Eva Tomišková works as a program coordinator and her main responsibilities involve orientation, academic trips planning, volunteering program coordination, site visit planning, catering and overall office management. Eva is a graduate of The Technical University in Liberec, the Faculty of Education, with major in social studies and English language. Prior to joining CIEE, Eva gained extensive experience in human recourses and education in the Czech Republic and abroad.

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Imrich Vaško

Key Faculty

Imrich Vaško is an architect, writer and professor in Prague. He graduated from the Department of Architectural Design, Academy of Fine Arts and Design (VŠVU), Bratislava, Slovak Republic. After his return from Fulbright Scholarship at the Yale University in 1991 he set up the Laboratory of Architecture at the VŠVU. In 1998 he acted as a guest professor at the Rhode Island's School of Design. He lectured at Columbia University, Pratt Institute, RICE, Cornell University, CCNY, Universität für angewandte Kunst and Akademie der bildenden Kunst in Vienna. He also co-organized international architectural forums with Daniel Libeskind, Greg Lynn, Monika Mitášova, Marian Zervan and others. He cooperated with Jan Tabor and Wolf D. Prix on project WI:BRA. Amongst his focuses are conceptual and visionary architecture, urbanism, and installations. He deals with the tendencies of central European architecture and parallel modernism. He is co-author of the joined exposition of the Czech and Slovak Republics at the 7th Biennale of Architecture in Venice in 2000. He also had a solo exhibition at the Fragner Gallery in 2001.

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Adam Vukmanov

Key Faculty

Adam Vukmanov is architect, lecturer, and principal of VAD studio, a Prague based practice for computational design and research. Adam received his master’s degree in architecture (with honors) in Greg Lynn's master class at University of Applied Arts, Vienna, in June 2009. After graduation, he worked with Span-arch on the Austrian Expo Pavilion in Shanghai. Until July 2012, he continued his career in London as a project architect at Acme, completing designs for several large-scale projects in the UK and the Gulf region.

Adam is a guestl at the Academy of Arts, Architecture, and Design in Prague; the Center for Information Technology and Architecture (CITA) in Copenhagen; and the Department of Theoretical and Applied Aesthetics at the School of Architecture in Lund, Sweden. Previously, Adam has taught at the Architectural Association Visiting School in Paris and the EASA workshop in Greece. He has critiqued at the Southern Californian Institute of Architecture, OTIS Institute of Architecture in Los Angeles; the Bartlett School of Architecture in London; and the Faculty of Architecture in Belgrade. Adam's work has been widely published and he has won several awards for his projects. In 2011 he finished a six-month MAK Schindler residency in Los Angeles for an independent research project on a team with Julia Koerner.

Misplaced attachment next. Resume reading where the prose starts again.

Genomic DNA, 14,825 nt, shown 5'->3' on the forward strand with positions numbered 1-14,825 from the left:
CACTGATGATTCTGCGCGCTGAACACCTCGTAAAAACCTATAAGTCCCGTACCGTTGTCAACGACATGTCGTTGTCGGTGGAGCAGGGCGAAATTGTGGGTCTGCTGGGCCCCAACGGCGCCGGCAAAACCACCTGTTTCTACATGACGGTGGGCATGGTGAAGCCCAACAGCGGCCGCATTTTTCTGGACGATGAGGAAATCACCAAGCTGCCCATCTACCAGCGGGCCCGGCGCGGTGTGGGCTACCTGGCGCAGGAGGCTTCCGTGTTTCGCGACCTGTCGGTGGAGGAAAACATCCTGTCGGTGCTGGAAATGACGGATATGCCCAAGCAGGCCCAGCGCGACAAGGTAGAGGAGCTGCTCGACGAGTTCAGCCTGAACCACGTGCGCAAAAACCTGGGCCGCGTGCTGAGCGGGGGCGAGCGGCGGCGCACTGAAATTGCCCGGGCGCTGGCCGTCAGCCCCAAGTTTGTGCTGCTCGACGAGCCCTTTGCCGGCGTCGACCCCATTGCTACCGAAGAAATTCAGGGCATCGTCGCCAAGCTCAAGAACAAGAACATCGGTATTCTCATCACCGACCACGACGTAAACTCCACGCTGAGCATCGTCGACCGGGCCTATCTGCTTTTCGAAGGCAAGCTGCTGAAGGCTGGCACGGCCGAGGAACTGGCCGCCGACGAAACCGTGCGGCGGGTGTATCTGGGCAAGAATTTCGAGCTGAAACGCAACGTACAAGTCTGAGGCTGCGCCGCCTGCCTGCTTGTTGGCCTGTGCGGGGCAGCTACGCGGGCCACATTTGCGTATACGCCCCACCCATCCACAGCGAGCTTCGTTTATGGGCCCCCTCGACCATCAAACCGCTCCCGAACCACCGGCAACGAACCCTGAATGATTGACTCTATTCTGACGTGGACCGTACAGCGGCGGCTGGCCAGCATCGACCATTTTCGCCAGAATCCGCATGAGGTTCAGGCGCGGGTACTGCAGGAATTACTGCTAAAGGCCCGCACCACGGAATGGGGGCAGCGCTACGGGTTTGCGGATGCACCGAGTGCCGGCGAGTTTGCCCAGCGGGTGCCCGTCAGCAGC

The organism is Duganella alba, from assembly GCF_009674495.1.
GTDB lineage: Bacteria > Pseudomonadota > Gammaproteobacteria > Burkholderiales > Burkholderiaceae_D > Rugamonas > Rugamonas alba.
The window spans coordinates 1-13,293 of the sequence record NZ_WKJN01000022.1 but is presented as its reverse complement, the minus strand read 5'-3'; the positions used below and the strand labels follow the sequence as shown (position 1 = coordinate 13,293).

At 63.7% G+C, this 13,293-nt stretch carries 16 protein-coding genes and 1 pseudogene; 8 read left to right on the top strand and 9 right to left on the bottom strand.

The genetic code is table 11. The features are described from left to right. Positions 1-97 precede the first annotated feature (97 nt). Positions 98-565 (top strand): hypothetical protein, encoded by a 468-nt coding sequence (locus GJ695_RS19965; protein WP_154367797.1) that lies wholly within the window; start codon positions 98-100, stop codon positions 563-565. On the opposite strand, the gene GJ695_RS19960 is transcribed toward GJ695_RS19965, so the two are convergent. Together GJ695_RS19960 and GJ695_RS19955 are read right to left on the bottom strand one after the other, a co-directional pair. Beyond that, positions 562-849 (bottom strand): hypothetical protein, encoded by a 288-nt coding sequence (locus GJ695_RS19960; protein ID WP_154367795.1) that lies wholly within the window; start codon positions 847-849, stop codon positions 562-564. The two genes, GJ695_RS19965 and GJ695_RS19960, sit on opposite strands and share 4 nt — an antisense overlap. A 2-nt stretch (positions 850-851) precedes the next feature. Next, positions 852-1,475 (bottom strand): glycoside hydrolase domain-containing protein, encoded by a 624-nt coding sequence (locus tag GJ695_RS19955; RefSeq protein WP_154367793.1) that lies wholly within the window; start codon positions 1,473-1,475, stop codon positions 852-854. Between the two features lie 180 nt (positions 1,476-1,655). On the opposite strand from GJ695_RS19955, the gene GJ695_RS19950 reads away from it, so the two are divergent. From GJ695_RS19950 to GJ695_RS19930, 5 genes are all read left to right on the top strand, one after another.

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Where You'll Study

Where You'll Study

ARCHIP- Architectural Institute of Prague

ARCHIP is the first international school of architecture in Prague. All instructions are in English with an emphasis on international students and faculty. The size and focus of the school suitably complements existing institutions providing architectural education in the Czech Republic, which makes for a broader choice of options for students interested in studying architecture. The program of the school is based in studio instruction; other professional courses should relate to it and complement it. Lectures in theory combine with practice-oriented seminars, excursions and workshops – practical instruction is assigned a great weight in the study program. ARCHIP puts students in contact with the practice and helps them understand architecture in its context.

The instruction takes place in Prague and in other parts of the Czech Republic. The size of the school (60 students per year) allows faculty and students to openly communicate and creatively collaborate during instruction, tutoring and the final evaluation of student works. ARCHIP is a platform for architecture in general, with its own information, promotion, and publication activities. It has its own exhibition space and a professional reference library with a reading room with magazines. ARCHIP organizes lifelong learning courses and hosts lectures by leading local and international architects. Excursions to outstanding local and international architecture are organized throughout the year. The school keeps close contact with the professional and lay community, and with other local and international institutions in the field.

ARCHIP is located in the Kartografie Praha Building, a former printing workshop that has kept its industrial character after renovation. The Kartografie building is located in Prague 7, one of the smallest Prague districts, which stretches along the left bank of the Vltava River, representing a peaceful extension to Prague city centre. ARCHIP is currently expanding into an additional floor in the building and this presents an opportunity for CIEE to secure a high-quality studio space in this historic building. In addition, students will have access to the rest of the ARCHIP facilities, its library, lecture rooms and labs. The cultural centre DOX is also located in the neighborhood.